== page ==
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Medicaid eligibility and the incidence of ambulatory care sensitive hospitalizations for children

Author

Listed:
  • Kaestner, R.
  • Joyce, T.
  • Racine, A.

Abstract

In this study we investigate the effect of Medicaid on children's health, as measured by the incidence of ambulatory care sensitive (ACS) hospitalizations in the USA. The use of ACS hospitalizations is a unique contribution of our study. ACS discharges are known to be sensitive to better primary care and greater medical intervention and are objective measures of children's health. The results of this analysis were mixed. We found relatively robust evidence that the Medicaid expansions decreased the incidence of ACS hospitalizations among children age 2-6 from very low-income areas. For other groups of children, our results were less consistent. There was some evidence, although not uniform, that the Medicaid expansions improved the health of children age 2-6 from what we refer to as near-poor areas, areas with a median family income between $25,000 and 30,000. For older children, age 7-9, we found little evidence that the Medicaid expansions improved their health.

Suggested Citation

  • Kaestner, R. & Joyce, T. & Racine, A., 2001. "Medicaid eligibility and the incidence of ambulatory care sensitive hospitalizations for children," Social Science & Medicine, Elsevier, vol. 52(2), pages 305-313, January.
  • Handle: RePEc:eee:socmed:v:52:y:2001:i:2:p:305-313
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    Citations

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    Cited by:

    1. Toshiaki Iizuka & Hitoshi Shigeoka, 2018. "Free for Children? Patient Cost-sharing and Healthcare Utilization," NBER Working Papers 25306, National Bureau of Economic Research, Inc.
    2. Dhaval Dave & Robert Kaestner, 2009. "Health insurance and ex ante moral hazard: evidence from Medicare," International Journal of Health Economics and Management, Springer, vol. 9(4), pages 367-390, December.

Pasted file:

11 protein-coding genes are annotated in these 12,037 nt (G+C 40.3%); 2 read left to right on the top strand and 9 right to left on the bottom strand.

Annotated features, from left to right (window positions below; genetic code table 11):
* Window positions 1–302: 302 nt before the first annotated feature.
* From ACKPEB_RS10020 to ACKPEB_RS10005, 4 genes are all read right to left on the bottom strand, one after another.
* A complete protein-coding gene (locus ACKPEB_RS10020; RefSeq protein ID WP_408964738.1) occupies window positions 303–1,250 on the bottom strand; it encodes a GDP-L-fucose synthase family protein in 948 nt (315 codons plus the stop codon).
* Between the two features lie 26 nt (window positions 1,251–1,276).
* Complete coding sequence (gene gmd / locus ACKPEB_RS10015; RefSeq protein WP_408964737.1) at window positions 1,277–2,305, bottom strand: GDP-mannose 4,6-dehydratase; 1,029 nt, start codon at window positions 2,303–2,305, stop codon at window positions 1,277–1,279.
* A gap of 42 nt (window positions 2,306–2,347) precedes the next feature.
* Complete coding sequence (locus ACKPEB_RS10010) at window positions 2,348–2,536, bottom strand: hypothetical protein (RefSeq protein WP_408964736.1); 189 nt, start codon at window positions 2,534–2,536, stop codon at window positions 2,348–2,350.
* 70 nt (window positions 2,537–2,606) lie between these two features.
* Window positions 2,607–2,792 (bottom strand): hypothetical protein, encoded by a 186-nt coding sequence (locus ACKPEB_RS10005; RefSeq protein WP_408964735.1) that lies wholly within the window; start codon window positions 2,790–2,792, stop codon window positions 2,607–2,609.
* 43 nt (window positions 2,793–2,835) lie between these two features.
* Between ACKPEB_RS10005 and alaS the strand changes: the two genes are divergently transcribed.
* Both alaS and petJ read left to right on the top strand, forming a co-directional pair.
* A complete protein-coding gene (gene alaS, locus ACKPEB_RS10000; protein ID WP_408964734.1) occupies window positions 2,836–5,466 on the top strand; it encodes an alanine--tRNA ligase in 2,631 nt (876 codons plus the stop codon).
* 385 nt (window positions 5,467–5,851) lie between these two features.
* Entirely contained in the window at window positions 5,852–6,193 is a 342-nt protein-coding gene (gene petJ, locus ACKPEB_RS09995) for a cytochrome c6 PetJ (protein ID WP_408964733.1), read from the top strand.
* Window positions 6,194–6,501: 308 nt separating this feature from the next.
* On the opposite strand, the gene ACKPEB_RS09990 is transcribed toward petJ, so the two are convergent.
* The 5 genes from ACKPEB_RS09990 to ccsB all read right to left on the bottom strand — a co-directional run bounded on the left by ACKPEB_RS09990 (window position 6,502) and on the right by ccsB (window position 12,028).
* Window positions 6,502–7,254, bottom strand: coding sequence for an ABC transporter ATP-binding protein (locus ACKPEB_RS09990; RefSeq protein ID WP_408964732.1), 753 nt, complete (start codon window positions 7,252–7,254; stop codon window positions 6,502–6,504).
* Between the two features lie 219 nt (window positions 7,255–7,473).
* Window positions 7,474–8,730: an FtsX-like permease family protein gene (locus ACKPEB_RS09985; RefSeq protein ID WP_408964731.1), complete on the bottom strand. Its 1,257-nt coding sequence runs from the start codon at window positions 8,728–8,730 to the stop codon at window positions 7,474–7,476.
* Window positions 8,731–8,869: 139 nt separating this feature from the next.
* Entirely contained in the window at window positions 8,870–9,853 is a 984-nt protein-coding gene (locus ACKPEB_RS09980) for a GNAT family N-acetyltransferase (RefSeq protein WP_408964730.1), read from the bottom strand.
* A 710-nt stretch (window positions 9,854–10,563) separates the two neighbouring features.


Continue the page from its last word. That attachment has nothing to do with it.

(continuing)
3. Almond, Douglas & Currie, Janet, 2011. "Human Capital Development before Age Five," Handbook of Labor Economics, in: O. Ashenfelter & D. Card (ed.),Handbook of Labor Economics, edition 1, volume 4, chapter 15, pages 1315-1486, Elsevier.
    4. Jonathan Meer & Harvey S. Rosen, 2002. "Insurance, Health, and the Utilization of Medical Services," Working Papers 117, Princeton University, Department of Economics, Center for Economic Policy Studies..
    5. Patrick Richard, 2016. "The Burden of Medical Debt Faced by Households with Dependent Children in the United States: Implications for the Affordable Care Act of 2010," Journal of Family and Economic Issues, Springer, vol. 37(2), pages 212-225, June.
    6. Cuellar, Alison Evans & Markowitz, Sara, 2007. "Medicaid policy changes in mental health care and their effect on mental health outcomes," Health Economics, Policy and Law, Cambridge University Press, vol. 2(1), pages 23-49, January.
    7. Marianne P. Bitler & Madeline Zavodny, 2014. "Medicaid: A Review of the Literature," NBER Working Papers 20169, National Bureau of Economic Research, Inc.
    8. Michael F. Lovenheim & Randall Reback & Leigh Wedenoja, 2016. "How Does Access to Health Care Affect Teen Fertility and High School Dropout Rates? Evidence from School-based Health Centers," NBER Working Papers 22030, National Bureau of Economic Research, Inc.
    9. Anna Aizer, 2007. "Public Health Insurance, Program Take-Up, and Child Health," The Review of Economics and Statistics, MIT Press, vol. 89(3), pages 400-415, August.
    10. Kaestner, Robert & Sasso, Anthony T. Lo, 2015. "Does seeing the doctor more often keep you out of the hospital?," Journal of Health Economics, Elsevier, vol. 39(C), pages 259-272.
    11. Thomas Buchmueller & John C. Ham & Lara D. Shore-Sheppard, 2015. "The Medicaid Program," NBER Chapters, in: Economics of Means-Tested Transfer Programs in the United States, Volume 1, pages 21-136, National Bureau of Economic Research, Inc.
    12. repec:mrr:papers:wp341 is not listed on IDEAS
    13. repec:pri:cepsud:85rosen is not listed on IDEAS
    14. Patrick Richard, 2016. "Children’s Mental Disorders and Their Mothers’ Earnings: Implications for the Affordable Care Act of 2010," Journal of Family and Economic Issues, Springer, vol. 37(2), pages 156-171, June.
    15. Thompson, Owen, 2017. "The long-term health impacts of Medicaid and CHIP," Journal of Health Economics, Elsevier, vol. 51(C), pages 26-40.
    16. Ted Joyce & Andrew Racine, 2003. "Chip Shots: Association Between the State Children's Health Insurance Programs and Immunization Coverage and Delivery," NBER Working Papers 9831, National Bureau of Economic Research, Inc.
    17. Laura R. Wherry & Bruce D. Meyer, 2016. "Saving Teens: Using a Policy Discontinuity to Estimate the Effects of Medicaid Eligibility," Journal of Human Resources, University of Wisconsin Press, vol. 51(3), pages 556-588.
    18. Dafny, Leemore & Gruber, Jonathan, 2005. "Public insurance and child hospitalizations: access and efficiency effects," Journal of Public Economics, Elsevier, vol. 89(1), pages 109-129, January.
    19. Arrieta, Alejandro & García-Prado, Ariadna, 2015. "Cost sharing and hospitalizations for ambulatory care sensitive conditions," Social Science & Medicine, Elsevier, vol. 124(C), pages 115-120.

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